Day 4 – An ode to Olive Garden

Up and at ’em again via my new friend the Peanut Butter Bagel guy and on to Central Park! This is where I glimpse my first Whole Foods Market! Previously just something I have heard on sitcoms used to poke fun at hippies and ‘the gluten-free’ but now a reality and a palace of vegan goodies, but more on that later! After a lengthy cycle around Central Park we retire to the room to freshen up and then make way to the Olive Garden: again something I’m familiar with thanks to The Big Bang Theory.
Anyone lucky enough to have visited the Olive Garden in the US will attest to the fact that it is an unbelievable place to have a meal. I’m sure it’s just like any old British food serving pub to the Americans but to us as visitors it’s a delicious window in to American life.  The lunch menu breaks it to you that there are options, much like Harvester in the UK. Option one – UNLIMITED SOUP, SALAD AND BREAD STICKS! Say no more!

Minestrone soup, salad (sans. Croutons and dressing) and breadsticks, which turned out to be 6 inch bread covered in soy based garlic spread! Heavenly. The salad contained chilli peppers, lettuce, onions, olives and all other kinds of loveliness. Option two was make your own pasta: pick a pasta and a sauce and off you pop. We had the rigatoni and marinara and split the loot.

Day 5 – Boozy tours and more pie

Still full from the Olive Garden we marched on into Day 5. Peanut butter bagel, sandwich for lunch and over to Brooklyn for the Brooklyn Brewery tour! We heard a bit about their corporate social responsibility in using only recycled materials in their plastic cups etc. and using their spent malt and barley to use as animal feed – kind of amoral balancing act there but I suppose their hearts were in the right place. In the evening, we returned spent from the days activities and resorted to pizza again! Oh well!

This time is was a short walk around the corner to the slice joint on W40th Street and 9th Avenue. 2 Bros Pizza specialise in turning out 99¢ slices of pepperoni, margarita and meat feast pizzas. I approached the counter and asked, cautiously for anything without cheese? I was met with the expected look of puzzlement and doubt, but after some deliberation the verdict was “I’ll make you one but you have to buy the whole pie.” OH SHAME! $14 later I was in bed with a 24″ mushroom and olive pizza. Good night indeed!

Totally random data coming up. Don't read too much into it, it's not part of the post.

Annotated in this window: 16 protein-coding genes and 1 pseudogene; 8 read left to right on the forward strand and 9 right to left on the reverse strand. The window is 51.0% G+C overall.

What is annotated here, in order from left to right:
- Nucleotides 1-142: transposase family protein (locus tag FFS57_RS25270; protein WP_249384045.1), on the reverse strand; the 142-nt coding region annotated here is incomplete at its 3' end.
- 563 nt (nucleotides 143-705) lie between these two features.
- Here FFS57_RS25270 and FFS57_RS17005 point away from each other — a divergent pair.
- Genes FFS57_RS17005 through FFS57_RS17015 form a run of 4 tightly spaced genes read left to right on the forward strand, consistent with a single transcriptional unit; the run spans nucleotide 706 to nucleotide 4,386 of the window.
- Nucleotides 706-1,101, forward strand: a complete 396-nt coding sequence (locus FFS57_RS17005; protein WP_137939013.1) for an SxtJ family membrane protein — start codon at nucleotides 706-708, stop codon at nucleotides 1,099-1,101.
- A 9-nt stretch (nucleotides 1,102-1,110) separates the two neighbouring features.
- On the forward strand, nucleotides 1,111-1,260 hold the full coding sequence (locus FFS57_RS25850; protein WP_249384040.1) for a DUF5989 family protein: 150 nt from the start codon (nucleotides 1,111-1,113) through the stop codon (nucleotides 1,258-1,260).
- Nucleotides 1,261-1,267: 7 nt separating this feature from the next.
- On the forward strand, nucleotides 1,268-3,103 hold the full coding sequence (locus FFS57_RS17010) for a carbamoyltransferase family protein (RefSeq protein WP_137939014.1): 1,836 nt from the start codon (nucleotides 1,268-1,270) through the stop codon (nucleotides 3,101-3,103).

Day 6 – vegan sushi and nutty cookies

Day 6 is a walk around town taking in sights like the Flatiron Building, Rockefeller Centre, Radio City Music Hall and Grand Central Station. A quick dash into the terminal and we discovered the Grand Central Market unfortunately displaying a variety of meat and dairy products but, mercifully, a wide range of vegan items including make your own peanut butter, and sushi!

Next stop… Whole Foods! This is like Holland and Barrett on acid! Baked vegan muffins, scones, turnovers and cakes in the convenience section, a salad bar larger than the frozen section in Aldi and a repeat of the chiller full of vegan meat and cheese from Food Emporium. We loaded up with both fresh and packed baked goods and were on our way. Lemon poppy seed muffins, chocolate chip scones and apple turnovers to name but a few!

Our cake tour continued as we shamefully loaded up on a sweet based luncheon of further vegan cake and cookies at By Chloe, the number one rated vegan cafe in New York City according to Yelp, Trip Advisor et al. This was a wonderful experience for all except my partner, who is allergic to nuts (all their bakes are made with almond milk.)

Final day – Booo

We made a last trip to Whole Foods and Olive Garden to once more experience the American dream before flying back across to Blighty with more excellent plane food. This time it was a chickpea curry with rice, sparking an idea in my head that why aren’t all airlines vegan yet? Plane passengers have little choice than to eat whatever you give them and I’m darn sure there are no illnesses which require the consumption of meat during a 7-hour flight? Food for thought.

I’m aware that this account of New York may seem frantic and peppered with convenience foods but, I assure you that this was out of time-based necessity rather than lack of choice. By and large, all of New York’s restaurants will cater for us ‘crazies’ and ‘weirdos’ wonderfully and, in some cases, the cafes, delis and shops are ladened with vegan treats and meat replacement items, not to mention Mike and Ike’s! New York, New York: so good they named it twice!

If you haven’t already hopped on a plane to the Big Apple, then why not read this vegan guide to Berlin to get your travel tastebuds going?